In a landmark case as revolutionary as Citizens United, one must wonder what the Founding Fathers would have thought regarding an instance where the wealthy influence the democratic process. According to the Federalist Papers, Alexander Hamilton would not have agreed with the majority in Citizens United. Hamilton finds “any plan to favor the wealthy and well born as impracticable”, and appears pleased at the notion of the government trying to “guard the least wealthy part of the community from oppression!”, the complete opposite of the Citizens United Majority which allows a wealthy corporation-backed candidate to stifle and oppress a less funded candidate by outcompeting them in electioneering communications. Hamilton also believes in voter equality, when he asks “Who are to be the electors of the federal representatives? Not the rich, more than the poor; not the learned, more than the ignorant; not the haughty heirs of distinguished names, more than the humble sons of obscure and unpropitious fortune.”, another contradiction from Citizen United’s ability to give the wealthy an advantage in the selection of representatives12. Therefore, the ruling of Citizens United is in serious conflict with the Federalist Papers, which begs the question: Is Citizens United what the Founding Fathers would have wanted for America?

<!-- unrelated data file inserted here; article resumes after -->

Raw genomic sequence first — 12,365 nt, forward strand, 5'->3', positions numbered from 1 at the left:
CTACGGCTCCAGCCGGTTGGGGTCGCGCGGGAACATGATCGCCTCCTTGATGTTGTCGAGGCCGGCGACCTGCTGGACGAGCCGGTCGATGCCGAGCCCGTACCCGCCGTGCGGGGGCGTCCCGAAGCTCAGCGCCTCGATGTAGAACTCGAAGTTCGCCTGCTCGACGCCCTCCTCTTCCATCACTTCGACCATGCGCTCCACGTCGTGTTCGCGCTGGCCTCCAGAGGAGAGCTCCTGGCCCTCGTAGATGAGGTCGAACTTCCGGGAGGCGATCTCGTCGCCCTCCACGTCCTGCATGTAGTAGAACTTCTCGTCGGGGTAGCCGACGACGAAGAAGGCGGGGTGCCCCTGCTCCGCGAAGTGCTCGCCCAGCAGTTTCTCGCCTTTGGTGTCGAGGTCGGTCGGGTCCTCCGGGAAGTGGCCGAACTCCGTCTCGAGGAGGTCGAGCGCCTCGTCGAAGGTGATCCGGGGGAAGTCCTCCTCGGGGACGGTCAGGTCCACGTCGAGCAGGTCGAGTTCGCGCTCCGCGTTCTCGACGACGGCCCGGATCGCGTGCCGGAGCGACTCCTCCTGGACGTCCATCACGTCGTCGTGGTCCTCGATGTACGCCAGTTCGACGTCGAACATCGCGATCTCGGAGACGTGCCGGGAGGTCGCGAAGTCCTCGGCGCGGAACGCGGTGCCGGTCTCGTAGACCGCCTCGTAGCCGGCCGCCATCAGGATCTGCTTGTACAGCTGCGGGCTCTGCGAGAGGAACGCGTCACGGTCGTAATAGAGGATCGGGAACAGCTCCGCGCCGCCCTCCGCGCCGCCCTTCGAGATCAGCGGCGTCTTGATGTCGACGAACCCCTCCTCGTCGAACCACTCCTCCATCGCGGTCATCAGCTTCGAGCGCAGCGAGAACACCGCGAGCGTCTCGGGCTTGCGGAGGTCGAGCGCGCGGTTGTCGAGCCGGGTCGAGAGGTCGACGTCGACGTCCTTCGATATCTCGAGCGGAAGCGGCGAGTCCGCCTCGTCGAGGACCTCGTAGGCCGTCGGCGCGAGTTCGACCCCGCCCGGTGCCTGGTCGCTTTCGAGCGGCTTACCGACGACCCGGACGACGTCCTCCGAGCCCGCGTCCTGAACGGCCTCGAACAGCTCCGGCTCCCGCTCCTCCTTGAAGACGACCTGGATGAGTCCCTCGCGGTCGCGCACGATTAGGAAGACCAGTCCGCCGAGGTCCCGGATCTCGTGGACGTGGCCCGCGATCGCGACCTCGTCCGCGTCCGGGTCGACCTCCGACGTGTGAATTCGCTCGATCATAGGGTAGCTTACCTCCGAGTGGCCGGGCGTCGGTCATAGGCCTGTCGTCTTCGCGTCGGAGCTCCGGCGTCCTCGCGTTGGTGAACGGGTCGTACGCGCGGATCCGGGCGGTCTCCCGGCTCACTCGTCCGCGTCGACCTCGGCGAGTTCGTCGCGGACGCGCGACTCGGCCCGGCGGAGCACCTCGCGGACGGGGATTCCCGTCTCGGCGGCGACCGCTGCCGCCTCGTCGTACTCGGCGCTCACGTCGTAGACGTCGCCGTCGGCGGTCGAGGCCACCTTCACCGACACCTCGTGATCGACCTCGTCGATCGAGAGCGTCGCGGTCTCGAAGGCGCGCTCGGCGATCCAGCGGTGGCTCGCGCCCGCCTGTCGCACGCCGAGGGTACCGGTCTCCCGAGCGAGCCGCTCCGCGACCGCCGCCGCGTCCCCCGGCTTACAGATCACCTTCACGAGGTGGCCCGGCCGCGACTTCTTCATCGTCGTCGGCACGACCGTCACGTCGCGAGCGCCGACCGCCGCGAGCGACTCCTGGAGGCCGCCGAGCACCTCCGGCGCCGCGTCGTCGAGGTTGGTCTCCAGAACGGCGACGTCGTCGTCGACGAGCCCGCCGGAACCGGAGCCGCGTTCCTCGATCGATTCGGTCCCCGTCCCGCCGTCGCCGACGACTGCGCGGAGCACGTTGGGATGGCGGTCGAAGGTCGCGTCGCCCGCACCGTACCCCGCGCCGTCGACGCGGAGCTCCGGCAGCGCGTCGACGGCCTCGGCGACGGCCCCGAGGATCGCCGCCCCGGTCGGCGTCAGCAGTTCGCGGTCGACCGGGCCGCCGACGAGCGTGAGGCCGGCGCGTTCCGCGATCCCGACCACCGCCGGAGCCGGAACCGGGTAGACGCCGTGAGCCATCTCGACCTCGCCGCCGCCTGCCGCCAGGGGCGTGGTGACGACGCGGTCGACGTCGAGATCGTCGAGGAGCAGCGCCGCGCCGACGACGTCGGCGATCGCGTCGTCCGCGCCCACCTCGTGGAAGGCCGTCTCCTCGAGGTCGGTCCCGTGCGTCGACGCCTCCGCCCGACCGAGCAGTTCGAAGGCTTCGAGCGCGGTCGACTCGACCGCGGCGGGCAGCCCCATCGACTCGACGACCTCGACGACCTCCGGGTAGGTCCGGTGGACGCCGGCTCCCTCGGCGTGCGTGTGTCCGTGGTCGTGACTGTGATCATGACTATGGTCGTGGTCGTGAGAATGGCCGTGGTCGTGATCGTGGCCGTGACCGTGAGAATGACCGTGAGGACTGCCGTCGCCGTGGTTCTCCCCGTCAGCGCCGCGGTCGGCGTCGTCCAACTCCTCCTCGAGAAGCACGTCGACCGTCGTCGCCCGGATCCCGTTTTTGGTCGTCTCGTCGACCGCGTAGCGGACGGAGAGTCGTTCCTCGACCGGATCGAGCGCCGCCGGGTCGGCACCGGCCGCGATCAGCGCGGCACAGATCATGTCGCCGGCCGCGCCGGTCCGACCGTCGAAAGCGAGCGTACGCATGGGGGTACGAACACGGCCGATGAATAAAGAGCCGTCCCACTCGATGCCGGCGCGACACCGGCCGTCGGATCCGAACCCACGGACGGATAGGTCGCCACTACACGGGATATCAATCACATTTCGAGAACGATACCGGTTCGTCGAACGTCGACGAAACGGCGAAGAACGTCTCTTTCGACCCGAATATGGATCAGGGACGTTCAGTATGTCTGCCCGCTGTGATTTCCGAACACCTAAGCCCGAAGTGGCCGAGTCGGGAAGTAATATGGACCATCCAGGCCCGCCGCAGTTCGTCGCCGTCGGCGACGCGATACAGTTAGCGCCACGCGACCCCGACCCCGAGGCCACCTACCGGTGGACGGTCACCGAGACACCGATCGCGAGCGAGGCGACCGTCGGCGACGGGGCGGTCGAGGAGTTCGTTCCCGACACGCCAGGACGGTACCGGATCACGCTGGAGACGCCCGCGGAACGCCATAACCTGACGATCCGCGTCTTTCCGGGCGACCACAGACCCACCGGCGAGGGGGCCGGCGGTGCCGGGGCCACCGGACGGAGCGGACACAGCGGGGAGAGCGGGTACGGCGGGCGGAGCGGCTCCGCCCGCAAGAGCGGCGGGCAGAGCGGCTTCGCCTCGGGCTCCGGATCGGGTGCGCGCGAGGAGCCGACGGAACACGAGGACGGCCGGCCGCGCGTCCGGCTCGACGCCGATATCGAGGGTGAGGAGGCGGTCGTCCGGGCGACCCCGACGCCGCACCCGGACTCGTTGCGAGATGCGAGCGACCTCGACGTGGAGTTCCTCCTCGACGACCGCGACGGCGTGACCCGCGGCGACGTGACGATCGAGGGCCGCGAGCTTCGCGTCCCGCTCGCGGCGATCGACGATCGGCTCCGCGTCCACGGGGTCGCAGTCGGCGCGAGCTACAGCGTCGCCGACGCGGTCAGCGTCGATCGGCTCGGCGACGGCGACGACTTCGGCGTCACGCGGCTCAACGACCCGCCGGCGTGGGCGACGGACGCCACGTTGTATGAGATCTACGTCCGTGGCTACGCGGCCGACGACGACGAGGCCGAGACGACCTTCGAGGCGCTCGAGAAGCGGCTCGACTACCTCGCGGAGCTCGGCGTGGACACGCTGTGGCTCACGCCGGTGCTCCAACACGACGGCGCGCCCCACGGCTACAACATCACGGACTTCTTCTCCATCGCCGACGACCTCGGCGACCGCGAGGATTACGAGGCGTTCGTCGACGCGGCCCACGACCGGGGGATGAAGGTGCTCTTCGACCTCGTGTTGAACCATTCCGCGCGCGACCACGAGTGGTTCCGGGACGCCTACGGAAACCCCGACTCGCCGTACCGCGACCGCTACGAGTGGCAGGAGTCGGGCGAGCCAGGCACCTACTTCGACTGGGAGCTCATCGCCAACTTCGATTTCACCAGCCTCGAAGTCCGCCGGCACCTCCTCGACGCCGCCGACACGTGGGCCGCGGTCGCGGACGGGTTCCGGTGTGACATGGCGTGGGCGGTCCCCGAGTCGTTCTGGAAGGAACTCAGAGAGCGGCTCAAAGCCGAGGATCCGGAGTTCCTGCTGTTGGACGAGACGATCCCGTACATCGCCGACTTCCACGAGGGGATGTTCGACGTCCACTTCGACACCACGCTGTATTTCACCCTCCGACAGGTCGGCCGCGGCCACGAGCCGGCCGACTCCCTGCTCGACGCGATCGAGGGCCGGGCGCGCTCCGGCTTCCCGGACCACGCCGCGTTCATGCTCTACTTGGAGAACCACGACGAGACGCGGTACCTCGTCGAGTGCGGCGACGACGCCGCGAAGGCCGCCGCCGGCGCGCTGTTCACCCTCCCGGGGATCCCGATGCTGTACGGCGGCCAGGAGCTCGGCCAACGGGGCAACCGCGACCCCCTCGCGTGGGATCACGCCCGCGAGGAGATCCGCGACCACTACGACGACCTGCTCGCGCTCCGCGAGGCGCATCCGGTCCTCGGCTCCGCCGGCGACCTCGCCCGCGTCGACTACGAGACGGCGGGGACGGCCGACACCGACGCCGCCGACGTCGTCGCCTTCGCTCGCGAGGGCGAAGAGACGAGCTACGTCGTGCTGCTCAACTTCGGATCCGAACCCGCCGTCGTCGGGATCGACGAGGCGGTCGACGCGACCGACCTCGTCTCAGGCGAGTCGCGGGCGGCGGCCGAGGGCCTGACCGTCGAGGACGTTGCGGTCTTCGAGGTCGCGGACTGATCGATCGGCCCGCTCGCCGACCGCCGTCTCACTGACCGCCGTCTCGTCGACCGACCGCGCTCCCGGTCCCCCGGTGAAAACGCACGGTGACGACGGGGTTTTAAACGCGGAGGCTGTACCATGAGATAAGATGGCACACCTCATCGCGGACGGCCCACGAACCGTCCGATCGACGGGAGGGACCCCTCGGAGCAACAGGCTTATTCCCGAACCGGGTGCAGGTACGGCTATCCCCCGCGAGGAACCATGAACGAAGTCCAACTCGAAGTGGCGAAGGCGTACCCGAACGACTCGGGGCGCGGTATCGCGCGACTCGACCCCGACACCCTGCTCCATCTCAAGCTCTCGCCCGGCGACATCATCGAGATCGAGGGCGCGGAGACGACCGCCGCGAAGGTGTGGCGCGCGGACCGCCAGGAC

What would end Citizens United and corrupt corporate influence?